Emma Stibbon is interested in a geological understanding of place in her approach to landscape. Previous projects have taken her to the Arctic and Antartica, volcanic terrains, deserts and coastal environments, and she currently has a solo exhibition Melting Ice Rising Tides at the Towner, Eastbourne. In preparation for this exhibition she has focused on Wookey Hole where she has gathered her research and experienced caving for the first time. Emma’s monumental monochrome ink drawing Resurgence reflects on how the forces of nature and human activity have shaped the Show Cave at Wookey Hole. Stibbon has also produced a series of photographic ambrotypes and drawings of Balch’s geological samples, which connect back to the founder’s research. 

Ben Rivers was inspired by William Boyd Dawkins's 1852 research into the palaeolithic archaeology of the Hyaena Den at Wookey Hole Ravine and Jules Verne’s 1864 science fiction novel Journey to the Centre of the Earth. His film Look Then Below shows the netherworld of chambers carved out over deep time and foretells a future subterranean world, occupied by a species that evolved from our environmentally challenged world.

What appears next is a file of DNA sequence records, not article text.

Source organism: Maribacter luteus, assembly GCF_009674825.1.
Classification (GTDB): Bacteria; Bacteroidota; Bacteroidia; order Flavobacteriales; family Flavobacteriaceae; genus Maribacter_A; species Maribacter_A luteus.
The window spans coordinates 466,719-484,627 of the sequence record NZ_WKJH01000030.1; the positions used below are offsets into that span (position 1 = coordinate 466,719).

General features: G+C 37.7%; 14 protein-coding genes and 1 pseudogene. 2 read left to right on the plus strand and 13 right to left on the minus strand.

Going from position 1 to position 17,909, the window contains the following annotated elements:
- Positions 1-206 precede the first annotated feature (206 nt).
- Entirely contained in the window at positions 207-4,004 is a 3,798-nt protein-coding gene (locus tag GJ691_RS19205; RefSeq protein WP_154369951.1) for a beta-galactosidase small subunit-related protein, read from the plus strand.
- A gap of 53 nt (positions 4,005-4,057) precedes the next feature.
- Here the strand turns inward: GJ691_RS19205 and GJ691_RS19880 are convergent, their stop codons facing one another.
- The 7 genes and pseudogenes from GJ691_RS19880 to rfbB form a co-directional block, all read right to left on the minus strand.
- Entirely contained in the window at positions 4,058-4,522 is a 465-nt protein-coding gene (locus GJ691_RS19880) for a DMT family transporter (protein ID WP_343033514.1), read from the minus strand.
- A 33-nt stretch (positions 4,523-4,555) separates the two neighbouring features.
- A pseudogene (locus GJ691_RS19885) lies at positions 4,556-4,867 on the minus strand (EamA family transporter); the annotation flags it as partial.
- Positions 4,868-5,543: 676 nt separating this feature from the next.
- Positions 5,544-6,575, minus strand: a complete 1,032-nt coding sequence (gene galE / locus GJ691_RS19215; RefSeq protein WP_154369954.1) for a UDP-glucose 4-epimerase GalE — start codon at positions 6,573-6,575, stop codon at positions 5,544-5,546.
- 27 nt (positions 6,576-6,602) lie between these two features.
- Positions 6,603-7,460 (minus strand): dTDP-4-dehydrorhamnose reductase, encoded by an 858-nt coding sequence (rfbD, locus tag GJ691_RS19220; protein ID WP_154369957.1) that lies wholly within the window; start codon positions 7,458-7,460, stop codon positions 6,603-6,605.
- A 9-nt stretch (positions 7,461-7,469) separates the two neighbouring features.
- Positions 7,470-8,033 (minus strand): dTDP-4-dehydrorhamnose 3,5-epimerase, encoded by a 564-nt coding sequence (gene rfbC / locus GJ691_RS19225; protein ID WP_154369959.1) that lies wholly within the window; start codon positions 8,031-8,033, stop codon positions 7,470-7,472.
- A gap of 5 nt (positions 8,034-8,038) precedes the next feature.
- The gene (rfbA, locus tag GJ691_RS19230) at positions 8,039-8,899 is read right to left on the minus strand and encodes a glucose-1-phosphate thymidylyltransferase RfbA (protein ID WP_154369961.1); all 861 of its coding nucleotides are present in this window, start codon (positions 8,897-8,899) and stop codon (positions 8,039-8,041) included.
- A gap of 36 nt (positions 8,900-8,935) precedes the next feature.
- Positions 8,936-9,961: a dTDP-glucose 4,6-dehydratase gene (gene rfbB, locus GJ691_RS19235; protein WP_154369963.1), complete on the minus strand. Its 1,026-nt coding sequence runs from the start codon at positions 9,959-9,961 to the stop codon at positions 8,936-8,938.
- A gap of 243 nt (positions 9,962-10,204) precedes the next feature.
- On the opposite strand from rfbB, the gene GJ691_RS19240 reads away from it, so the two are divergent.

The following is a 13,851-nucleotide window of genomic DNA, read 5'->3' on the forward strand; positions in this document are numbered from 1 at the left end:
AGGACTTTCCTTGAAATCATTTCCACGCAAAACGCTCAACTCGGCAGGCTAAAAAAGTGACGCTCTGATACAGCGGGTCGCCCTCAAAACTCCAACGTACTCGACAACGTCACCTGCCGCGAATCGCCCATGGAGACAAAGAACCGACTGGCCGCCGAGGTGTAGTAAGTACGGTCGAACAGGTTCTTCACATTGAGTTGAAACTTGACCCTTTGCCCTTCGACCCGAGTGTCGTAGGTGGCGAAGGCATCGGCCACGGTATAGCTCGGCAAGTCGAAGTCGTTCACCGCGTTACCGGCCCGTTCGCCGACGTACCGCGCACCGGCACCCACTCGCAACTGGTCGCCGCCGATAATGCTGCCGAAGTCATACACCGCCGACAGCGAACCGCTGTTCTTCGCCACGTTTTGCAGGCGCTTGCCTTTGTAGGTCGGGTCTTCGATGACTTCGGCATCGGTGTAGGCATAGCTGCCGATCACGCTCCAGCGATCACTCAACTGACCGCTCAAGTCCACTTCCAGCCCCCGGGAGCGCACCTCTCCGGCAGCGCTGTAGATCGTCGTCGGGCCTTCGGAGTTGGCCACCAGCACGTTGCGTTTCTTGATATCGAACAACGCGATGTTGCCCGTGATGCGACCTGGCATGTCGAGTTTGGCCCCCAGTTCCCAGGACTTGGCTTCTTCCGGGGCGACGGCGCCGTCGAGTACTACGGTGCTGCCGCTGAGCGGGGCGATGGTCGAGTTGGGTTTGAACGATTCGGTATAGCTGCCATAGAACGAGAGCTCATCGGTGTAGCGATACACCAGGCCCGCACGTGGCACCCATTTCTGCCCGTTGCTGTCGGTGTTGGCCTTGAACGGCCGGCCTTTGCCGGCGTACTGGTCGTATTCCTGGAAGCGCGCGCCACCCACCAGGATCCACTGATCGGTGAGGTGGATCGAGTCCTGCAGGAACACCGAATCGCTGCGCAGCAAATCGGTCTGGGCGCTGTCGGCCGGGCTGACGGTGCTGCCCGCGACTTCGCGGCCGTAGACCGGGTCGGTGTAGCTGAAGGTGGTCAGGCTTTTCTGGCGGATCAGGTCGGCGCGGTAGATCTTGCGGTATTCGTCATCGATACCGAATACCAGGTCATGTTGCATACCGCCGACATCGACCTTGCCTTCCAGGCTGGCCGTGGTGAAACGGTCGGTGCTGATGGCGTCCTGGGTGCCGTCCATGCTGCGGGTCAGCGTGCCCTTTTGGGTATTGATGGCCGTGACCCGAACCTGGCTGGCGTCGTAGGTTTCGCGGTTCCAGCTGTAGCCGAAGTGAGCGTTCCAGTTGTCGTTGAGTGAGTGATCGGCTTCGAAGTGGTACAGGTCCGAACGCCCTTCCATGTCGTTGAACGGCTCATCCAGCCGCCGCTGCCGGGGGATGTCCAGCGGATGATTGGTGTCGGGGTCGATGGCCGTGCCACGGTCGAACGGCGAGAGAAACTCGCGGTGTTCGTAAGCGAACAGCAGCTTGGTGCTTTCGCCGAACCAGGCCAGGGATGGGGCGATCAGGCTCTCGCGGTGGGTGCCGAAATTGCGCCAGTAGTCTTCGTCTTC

Josephine Lanyon, the exhibition’s curator said: “This exhibition is a rare opportunity to focus on Mendip’s unique and changing underground worlds. By fusing the museum's collections with twentieth-century thought, we can examine these very special habitats' past, present, and future.” 

Museum entry fees apply

Out of Time connects early twentieth-century quests for archaeological and geological knowledge with our current environmental concerns. This exhibition intertwines the pioneering works of Herbert Balch, John Hassall, and Harry Savory, who unravelled the mysteries of Mendip caves, with new contemporary works by Ben Rivers and Emma Stibbon, inspiring us to imagine the future of this subterranean world.